A fire-fighting robot designed by the U.S. Navy could help protect sailors as they carry out missions on the high seas.

The Shipboard Autonomous Firefighting Robot (Saffir) has been in development for several years, and the Navy recently announced the creation of a working prototype.  

Fires are particularly dangerous aboard Naval ships, where cramped quarters can swiftly fill with smoke, causing death and injuries. Marine vessels powered by nuclear engines present additional hazards, as an accident could release nuclear material into the environment.

The Saffir robot utilizes a pair of legs for locomotion, allowing it to easily travel through spaces within ships meant for sailors. Joints within the limbs allow Saffir to travel around ships in rough seas, as decks sway and rock. The mechanical firefighter is the size of a human, standing five feet, 10 inches tall, and weighing in at 143 pounds. Two mechanical hands allow the robot to use doors, and grasp firefighting tools, in much the same manner as a human being.

"We set out to build and demonstrate a humanoid capable of mobility aboard a ship, manipulating doors and fire hoses, and equipped with sensors to see and navigate through smoke. The long-term goal is to keep sailors from the danger of direct exposure to fire," Thomas McKenna, program manager for human-robot interaction and cognitive neuroscience at the Office of Naval Research (ONR), said.

Because robots do not breathe, and have a nearly limitless tolerance for radiation, mechanical firefighters are ideal for fighting fires aboard military ships. This one also has another advantage over human first responders - a pair or infrared eyes that allow the robot to see through smoke. A laser within a spinning sensor on its face allows Saffir to accurately judge distances to objects, including potential victims of an accident, using light detection and ranging (Lidar).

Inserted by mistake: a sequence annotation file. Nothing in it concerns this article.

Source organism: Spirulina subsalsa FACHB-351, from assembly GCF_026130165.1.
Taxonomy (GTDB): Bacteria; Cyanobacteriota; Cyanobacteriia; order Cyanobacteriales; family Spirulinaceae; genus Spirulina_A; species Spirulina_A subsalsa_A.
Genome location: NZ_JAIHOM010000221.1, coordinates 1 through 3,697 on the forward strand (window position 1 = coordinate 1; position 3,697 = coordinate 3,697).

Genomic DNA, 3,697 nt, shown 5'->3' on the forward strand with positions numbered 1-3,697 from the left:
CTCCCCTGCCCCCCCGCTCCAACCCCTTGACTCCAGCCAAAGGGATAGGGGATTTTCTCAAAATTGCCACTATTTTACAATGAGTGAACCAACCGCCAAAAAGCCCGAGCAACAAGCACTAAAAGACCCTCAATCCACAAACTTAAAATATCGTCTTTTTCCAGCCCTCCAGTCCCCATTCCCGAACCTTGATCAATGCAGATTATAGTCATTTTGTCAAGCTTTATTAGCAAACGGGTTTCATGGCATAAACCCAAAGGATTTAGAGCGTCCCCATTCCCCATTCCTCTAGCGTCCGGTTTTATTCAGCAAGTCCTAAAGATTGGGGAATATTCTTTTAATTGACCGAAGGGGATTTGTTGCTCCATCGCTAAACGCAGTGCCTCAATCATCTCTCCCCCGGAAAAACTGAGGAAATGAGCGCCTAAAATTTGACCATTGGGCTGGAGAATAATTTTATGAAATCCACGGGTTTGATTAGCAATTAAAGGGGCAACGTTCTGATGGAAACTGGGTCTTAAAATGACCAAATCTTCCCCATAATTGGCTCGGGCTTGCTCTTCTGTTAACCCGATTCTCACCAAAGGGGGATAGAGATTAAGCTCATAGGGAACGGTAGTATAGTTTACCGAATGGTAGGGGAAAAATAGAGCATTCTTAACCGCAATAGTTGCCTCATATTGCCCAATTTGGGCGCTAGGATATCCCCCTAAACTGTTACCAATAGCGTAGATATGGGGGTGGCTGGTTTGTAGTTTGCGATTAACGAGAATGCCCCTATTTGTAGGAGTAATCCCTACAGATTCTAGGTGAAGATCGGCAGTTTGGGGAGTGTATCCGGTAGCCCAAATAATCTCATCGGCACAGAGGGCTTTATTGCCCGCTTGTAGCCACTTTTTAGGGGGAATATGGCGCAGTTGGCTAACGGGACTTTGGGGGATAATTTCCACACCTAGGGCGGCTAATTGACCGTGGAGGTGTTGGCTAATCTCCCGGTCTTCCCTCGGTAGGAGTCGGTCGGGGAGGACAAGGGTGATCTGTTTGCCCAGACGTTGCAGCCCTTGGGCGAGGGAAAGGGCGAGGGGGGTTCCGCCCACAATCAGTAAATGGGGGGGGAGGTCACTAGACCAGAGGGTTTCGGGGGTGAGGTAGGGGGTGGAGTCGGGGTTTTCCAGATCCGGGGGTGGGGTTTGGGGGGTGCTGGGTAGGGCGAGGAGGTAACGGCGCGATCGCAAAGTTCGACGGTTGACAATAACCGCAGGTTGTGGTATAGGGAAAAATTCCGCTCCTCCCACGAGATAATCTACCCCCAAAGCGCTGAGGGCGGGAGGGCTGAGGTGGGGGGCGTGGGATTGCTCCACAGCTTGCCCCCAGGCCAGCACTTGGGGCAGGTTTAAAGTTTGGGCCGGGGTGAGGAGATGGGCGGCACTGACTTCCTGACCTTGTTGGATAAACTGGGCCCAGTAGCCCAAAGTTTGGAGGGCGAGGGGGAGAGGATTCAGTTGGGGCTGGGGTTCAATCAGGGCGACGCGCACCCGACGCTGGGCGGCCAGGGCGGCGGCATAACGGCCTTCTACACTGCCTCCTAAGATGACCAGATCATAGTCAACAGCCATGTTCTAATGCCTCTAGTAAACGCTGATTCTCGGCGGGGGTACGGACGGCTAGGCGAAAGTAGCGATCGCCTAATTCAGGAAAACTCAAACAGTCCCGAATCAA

Between November 3 and 5, 2014, Navy officials carried out a test of Saffir, putting out a fire on the USS Shadwell, a decommissioned Navy ship. The new robot was brought out for public display at the Naval Future Force Science & Technology EXPO in Washington, D.C. on February 4.

"The robot located the fire and sprayed water from the hose. Water blasted the flames," Virginia Tech researchers reported.

Navy researchers designed Saffir to carry out tasks autonomously, but human operators are able to take control of the robot when needed. Such control was maintained throughout the test.

Future advances for the robot could include the additional memory and sensory equipment, adding to capabilities of the mechanical first responder.

"It's not going to replace Navy firefighters, it's going to assist Navy firefighters," Viktor Orekhov, a recent graduate of Virginia Tech, said.

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